Insurance Times asks industry leaders about the current construction PI market as headwinds hit the sector following the likes of the Grenfell Tower tragedy
Chris Jones, director of legal and market services, International Underwriting Association (IUA)
The market for construction professional indemnity (PI) insurance has been difficult in recent years, reflecting concerns about the potential for historic liabilities to develop into future claims, following the Grenfell Tower tragedy.
A survey of IUA members in September last year (2021) revealed a cautious willingness amongst companies to underwrite fire safety risks on new projects to remove defective cladding from high rises. Around two thirds of respondents stated they would provide a limited form of cover, whilst a further 4% were happy to offer unrestricted protection. The poll was carried out by the IUA’s Construction Professional Lines Working Group, which was established in 2019 to encourage greater engagement between insurers, government, regulators and construction firms.
Each new risk must continue to be assessed on a risk-by-risk basis, of course, but a new model clause recently published by the IUA should provide underwriters with greater confidence to offer effective insurance solutions for future work. The wording has been developed by the IUA and the Department of Levelling Up, Housing and Communities for use in work being completed under the government’s £4.5bn Building Safety Fund (reopened July 2022).
It sets out a number of key risk management processes that will ensure work being carried out is conducted within recognised industry standards. This will help improve accountability for safety measures and foster an investment in quality construction.
Callum Tanner, manager - general insurance, Association of British Insurers (ABI)
The professional indemnity insurance (PII) market has hardened in recent years, mainly driven by the post-Grenfell building safety crisis.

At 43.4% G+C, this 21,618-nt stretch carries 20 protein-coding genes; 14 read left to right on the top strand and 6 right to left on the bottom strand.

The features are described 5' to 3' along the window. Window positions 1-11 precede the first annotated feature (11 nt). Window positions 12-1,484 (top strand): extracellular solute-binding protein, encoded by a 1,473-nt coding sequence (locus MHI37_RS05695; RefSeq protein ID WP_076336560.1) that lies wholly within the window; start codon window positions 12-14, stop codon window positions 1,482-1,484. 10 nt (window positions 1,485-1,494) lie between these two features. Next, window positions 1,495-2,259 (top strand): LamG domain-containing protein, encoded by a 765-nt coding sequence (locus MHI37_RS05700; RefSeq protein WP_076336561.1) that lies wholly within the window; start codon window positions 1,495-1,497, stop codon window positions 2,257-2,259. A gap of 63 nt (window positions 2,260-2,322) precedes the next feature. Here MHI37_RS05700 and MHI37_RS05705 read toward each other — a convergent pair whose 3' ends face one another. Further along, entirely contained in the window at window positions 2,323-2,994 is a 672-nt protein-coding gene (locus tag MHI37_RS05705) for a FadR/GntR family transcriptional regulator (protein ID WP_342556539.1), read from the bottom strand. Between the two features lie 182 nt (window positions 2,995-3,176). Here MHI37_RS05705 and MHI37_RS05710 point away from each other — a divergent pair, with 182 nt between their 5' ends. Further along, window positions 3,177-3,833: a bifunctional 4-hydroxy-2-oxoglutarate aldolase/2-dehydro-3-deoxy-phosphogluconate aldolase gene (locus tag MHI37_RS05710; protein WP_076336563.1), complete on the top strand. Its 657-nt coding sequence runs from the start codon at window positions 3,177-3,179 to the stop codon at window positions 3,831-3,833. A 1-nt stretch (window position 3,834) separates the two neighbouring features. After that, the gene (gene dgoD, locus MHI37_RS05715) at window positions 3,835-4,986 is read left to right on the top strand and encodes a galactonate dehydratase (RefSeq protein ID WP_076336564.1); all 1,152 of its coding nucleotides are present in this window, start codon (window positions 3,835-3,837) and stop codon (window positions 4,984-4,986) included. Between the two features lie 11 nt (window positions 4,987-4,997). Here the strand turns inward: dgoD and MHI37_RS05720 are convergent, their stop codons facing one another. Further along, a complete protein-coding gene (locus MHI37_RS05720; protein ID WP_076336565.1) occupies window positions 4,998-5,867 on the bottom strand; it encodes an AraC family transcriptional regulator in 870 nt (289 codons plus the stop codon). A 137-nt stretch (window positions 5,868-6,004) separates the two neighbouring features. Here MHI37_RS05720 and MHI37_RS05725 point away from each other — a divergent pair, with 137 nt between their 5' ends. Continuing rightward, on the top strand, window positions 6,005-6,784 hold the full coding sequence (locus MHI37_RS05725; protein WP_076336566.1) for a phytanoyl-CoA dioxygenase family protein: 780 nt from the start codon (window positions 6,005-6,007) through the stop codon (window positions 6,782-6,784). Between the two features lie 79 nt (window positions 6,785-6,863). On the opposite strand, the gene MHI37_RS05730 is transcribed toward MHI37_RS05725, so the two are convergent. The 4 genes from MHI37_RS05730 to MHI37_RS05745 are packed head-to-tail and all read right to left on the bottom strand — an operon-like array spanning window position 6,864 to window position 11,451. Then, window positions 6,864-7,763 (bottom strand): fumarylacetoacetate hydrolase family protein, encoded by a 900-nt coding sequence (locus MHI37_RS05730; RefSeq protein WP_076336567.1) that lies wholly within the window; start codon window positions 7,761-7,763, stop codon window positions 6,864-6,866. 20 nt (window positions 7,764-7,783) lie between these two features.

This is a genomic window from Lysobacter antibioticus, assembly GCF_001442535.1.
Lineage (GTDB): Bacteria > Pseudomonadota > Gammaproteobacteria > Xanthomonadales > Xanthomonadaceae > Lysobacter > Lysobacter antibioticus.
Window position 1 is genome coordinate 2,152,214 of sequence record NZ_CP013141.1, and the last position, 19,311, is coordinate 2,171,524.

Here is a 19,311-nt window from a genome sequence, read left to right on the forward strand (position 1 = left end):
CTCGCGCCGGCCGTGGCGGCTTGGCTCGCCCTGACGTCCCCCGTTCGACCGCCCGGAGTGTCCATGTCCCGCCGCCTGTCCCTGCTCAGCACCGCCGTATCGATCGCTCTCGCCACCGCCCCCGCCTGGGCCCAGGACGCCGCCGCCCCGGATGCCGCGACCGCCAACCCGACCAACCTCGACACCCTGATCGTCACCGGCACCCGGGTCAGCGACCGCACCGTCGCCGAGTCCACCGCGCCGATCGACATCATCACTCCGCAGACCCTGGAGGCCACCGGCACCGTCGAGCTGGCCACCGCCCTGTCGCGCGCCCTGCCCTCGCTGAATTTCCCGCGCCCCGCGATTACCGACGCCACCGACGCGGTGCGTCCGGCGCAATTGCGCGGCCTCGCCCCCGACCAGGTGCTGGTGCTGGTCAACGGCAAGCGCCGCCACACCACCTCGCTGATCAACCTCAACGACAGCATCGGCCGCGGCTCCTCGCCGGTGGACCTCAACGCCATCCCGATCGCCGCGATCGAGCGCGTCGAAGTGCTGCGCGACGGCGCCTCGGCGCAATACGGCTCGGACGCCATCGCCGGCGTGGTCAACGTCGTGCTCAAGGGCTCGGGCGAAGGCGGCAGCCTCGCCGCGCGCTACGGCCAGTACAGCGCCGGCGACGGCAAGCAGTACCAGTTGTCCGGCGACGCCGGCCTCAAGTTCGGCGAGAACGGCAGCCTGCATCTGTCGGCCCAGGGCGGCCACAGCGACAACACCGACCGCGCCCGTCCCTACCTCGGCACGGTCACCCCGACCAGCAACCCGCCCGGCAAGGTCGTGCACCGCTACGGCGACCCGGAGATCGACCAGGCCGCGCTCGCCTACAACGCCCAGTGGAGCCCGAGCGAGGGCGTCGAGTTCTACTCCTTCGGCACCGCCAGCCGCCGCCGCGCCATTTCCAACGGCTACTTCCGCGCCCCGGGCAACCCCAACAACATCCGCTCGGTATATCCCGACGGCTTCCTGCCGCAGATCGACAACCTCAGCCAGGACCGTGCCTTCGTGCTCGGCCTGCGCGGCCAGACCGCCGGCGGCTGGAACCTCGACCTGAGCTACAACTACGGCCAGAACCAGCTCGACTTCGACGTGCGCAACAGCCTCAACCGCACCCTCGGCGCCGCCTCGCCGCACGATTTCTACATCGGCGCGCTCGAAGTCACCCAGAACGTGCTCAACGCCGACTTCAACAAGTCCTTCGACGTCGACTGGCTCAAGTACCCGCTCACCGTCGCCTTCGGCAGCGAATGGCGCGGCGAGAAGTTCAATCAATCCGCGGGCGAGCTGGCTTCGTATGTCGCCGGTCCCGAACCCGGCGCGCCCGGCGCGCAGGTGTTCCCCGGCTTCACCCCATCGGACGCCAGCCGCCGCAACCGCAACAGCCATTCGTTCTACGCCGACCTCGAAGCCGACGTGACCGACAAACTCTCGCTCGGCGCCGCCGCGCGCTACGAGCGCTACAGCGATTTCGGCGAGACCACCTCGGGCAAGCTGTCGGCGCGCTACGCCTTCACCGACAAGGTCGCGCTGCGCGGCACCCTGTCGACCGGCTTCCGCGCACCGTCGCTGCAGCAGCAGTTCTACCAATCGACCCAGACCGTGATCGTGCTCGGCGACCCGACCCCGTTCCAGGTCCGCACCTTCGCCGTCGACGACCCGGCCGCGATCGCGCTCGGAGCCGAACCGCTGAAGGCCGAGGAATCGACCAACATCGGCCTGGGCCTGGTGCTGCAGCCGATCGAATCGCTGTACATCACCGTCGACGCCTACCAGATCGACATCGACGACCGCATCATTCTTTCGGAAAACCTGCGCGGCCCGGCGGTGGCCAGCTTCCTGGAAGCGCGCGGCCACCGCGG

The construction sector has a long history of major insurance claims with long and varied supply chains, which makes establishing negligence and liability more complicated. Hardening markets are a natural part of the insurance cycle and this issue is not unique to the UK. Liability markets have hardened around the world and it is no secret that construction has been one of the most affected industries.
We support the IUA’s new model insurance clause published on 1 September covering fire safety risks, which can be used by insurers to improve their confidence in work undertaken by construction professionals and should, all else being equal, contribute to the availability and affordability of PII cover. We hope this clause will help support the speedy removal of unsafe cladding and a high standard of building remediation, which is first and foremost essential to ensure leaseholders are able to feel safe in their homes.
We remain heavily engaged in further efforts to find appropriate solutions to tackle the difficulties faced in the PII market and will continue to work with the government and regulators to address this.
Tracy Keep, chartered insurance broker and development director, Gallagher’s UK Retail construction practice
We have seen rates stabilising and slight increases in capacity have meant that we have reduced the number of layers to reach indemnity limits required by clients’ contracts. Increased capacity also means competition, providing a broker with leverage to negotiate cover improvements.
Total fire safety and combustibility exclusions have previously been applied to many PI policies for construction clients. There has been improvement and limited cover is now more available for designers and even for larger contractors and developers or where the risk is perceived to be managed.
The optimism that the market is improving must however be tempered by implications of the Building Safety Act which came partly into force in June 2022. Increased responsibilities are included within the act and it is not yet clear how these will be dealt with by insurers.
To determine how the courts interpret the act and how insurers respond to potential claims may take time. If there is increased frequency or cost of claims brought under the act – in particular the extended time periods for bringing a claim –we may find that insurers will need to adjust rates upwards again at a time when more balanced premiums were becoming possible.
Adam Power, construction PI lead, Miller Insurance
Buyers of professional indemnity (PI) insurance in the construction sector continue to face headwinds as insurers remain cautious. The corrective action taken by PI insurers over the last two to three years to remediate their books seems to be paying dividends and insurers are no longer seeking sizeable rate increases on a portfolio basis.